States With the Most Bars Per Person

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Bars are a seemingly ubiquitous part of the American landscape. Even small towns with one stoplight probably have a local watering hole where workers can let off steam after a long day or shoot the breeze with their fellow regulars. In addition to local dives, larger towns and cities may also be home to sports bars, cocktail lounges, wine bars, and breweries. (Here is the best dive bar in every state.)

This hasn’t always been the case, however. For 13 years starting in 1920, the sale of alcoholic beverages was prohibited in the United States, and thousands of formerly legal saloons shut down. When the 21st Amendment ended the ban, the federal government left it up to each state to determine how they would handle the sale of alcohol. This has led to a diverse landscape of laws and drinking establishments – or lack thereof – in different pockets of the country.

To determine the states with the most bars – both in total numbers and per capita – 24/7 Tempo reviewed “Which States Have the Most Bars?,” published by VinePair, a digital media company covering “drinks and the experiences you have with a glass in hand.” Restaurants and cafes that also sell alcohol are not included. 

VinePair sourced their data, which is for 2019 – the most recent year for which data is available – from the U.S. Census Bureau’s Economic Census and Annual Survey of Manufactures and the Bureau of Economic Analysis’s Survey of Current Business, and from records from other government agencies, including the Internal Revenue Service and the Social Security Administration. 24/7 Tempo added estimated 2020 population figures for adults over 21, released by the U.S. Census Bureau.

Logically, the states with the most bars tend to be the states with higher populations, including New York, California, Texas, Florida, and Pennsylvania. But when adjusted for the population of adults over 21, many of the states with the most bars per capita are the states with the lowest populations in the nation, including North Dakota, Wyoming, Montana, and South Dakota. Wisconsin is an outlier near the top of the list, having both a relatively high population and a huge number of bars. Perhaps not surprisingly, Wisconsin is also home to some of America’s drunkest cities.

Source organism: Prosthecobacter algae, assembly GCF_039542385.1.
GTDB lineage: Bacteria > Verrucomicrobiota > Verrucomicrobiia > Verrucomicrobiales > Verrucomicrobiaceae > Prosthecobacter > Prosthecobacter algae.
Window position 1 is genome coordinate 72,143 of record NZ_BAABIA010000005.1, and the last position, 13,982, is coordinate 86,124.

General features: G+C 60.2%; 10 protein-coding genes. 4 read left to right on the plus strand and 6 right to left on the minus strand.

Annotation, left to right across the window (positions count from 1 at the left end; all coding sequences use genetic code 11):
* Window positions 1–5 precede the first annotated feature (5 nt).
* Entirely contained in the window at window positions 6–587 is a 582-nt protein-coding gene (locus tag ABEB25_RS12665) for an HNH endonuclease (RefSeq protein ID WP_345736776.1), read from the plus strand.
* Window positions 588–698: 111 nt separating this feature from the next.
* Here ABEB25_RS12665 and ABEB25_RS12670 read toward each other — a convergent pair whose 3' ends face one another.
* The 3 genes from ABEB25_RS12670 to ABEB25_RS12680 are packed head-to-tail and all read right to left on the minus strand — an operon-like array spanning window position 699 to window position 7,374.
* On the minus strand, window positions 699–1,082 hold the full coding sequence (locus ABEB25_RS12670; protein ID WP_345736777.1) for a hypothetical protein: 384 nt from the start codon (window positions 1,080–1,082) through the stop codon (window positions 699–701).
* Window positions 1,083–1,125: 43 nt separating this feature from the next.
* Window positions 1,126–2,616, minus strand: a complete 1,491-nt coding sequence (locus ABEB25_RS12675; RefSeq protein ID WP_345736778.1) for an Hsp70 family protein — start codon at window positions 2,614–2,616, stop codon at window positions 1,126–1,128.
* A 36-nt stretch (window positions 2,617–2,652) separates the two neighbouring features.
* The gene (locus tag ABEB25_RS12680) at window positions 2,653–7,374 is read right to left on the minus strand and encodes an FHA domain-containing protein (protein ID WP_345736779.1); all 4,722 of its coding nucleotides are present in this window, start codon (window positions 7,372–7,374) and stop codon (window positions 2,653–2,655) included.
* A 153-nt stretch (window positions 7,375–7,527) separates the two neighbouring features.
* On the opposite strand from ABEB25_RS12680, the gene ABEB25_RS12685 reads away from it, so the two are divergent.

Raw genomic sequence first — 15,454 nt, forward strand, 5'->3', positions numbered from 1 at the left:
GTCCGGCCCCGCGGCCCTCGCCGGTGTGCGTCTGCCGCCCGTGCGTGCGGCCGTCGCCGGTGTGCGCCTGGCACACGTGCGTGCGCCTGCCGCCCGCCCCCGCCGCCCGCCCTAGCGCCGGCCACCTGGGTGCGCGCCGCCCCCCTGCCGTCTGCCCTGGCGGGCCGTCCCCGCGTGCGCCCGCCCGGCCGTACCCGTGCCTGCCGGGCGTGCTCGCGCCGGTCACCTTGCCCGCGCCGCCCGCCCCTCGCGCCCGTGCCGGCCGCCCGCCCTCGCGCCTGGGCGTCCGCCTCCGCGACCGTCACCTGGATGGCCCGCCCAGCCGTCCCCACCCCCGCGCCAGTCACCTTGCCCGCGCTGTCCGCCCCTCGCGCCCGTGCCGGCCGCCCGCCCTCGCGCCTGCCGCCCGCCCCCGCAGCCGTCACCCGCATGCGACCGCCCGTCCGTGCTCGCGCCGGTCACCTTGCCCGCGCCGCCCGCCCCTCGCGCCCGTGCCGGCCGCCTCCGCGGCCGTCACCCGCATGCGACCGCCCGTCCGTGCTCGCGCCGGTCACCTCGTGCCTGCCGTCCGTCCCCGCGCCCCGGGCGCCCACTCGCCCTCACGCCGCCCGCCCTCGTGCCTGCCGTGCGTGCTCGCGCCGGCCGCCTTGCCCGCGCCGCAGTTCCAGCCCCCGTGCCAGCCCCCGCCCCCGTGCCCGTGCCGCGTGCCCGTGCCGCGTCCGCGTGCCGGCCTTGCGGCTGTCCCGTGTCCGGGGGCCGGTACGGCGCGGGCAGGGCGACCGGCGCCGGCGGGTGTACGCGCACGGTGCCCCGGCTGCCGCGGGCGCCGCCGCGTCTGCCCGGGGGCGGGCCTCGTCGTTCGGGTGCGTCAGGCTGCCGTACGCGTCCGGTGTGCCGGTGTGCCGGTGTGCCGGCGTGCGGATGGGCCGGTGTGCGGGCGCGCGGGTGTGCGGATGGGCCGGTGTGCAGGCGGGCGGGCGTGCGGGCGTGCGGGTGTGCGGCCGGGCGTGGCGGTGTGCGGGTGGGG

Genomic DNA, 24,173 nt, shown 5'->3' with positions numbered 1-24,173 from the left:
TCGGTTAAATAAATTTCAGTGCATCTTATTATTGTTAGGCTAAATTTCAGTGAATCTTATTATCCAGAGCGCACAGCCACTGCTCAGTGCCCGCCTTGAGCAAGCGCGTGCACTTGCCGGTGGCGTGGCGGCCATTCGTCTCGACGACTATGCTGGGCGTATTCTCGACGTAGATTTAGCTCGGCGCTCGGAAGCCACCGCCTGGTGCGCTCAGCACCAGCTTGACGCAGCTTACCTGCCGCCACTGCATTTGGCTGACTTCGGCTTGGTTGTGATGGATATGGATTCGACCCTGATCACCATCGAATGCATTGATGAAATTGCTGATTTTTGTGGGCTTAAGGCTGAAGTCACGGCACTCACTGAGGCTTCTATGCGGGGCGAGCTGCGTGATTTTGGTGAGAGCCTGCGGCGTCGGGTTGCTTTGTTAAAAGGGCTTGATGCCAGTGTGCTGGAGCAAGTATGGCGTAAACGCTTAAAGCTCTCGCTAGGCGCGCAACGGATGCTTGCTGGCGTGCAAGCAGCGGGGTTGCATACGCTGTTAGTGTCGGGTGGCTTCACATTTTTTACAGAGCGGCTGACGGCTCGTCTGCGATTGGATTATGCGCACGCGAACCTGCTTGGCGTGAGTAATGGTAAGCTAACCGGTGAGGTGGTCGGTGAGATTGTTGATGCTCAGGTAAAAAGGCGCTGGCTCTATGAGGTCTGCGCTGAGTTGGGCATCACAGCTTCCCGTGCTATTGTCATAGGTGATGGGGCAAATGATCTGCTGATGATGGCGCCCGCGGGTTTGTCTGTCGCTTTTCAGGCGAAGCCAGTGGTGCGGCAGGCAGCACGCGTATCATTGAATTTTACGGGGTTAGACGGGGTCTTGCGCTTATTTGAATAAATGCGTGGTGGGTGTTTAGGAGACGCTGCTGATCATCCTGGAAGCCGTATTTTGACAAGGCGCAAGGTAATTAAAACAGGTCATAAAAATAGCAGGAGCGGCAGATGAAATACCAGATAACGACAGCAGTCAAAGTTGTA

Some states that appear to have fewer bars actually just have more “restaurants” that serve as drinking establishments – and also happen to sell a limited selection of food – in order to get around strict state licensing laws. This is a result of the post-Prohibition regulations that certain states put in place to limit and discourage the sale of alcohol. Seventeen states, including New Hampshire, Virginia, and Utah, control the sale of distilled spirits – and sometimes even beer and wine. 

Most states decided to let each county decide how to handle alcohol sales, and as a result, some have a high number of dry counties. These states are mainly in the South, where Christian values including temperance are enforced. Mississippi (which has 12 dry counties), Tennessee, and Kansas are dry states by default and require counties to specifically authorize the sale of alcohol. There are also many dry counties in Kentucky (15) and Arkansas (34), with a handful each in Texas, Florida, and Georgia, and one in South Dakota.

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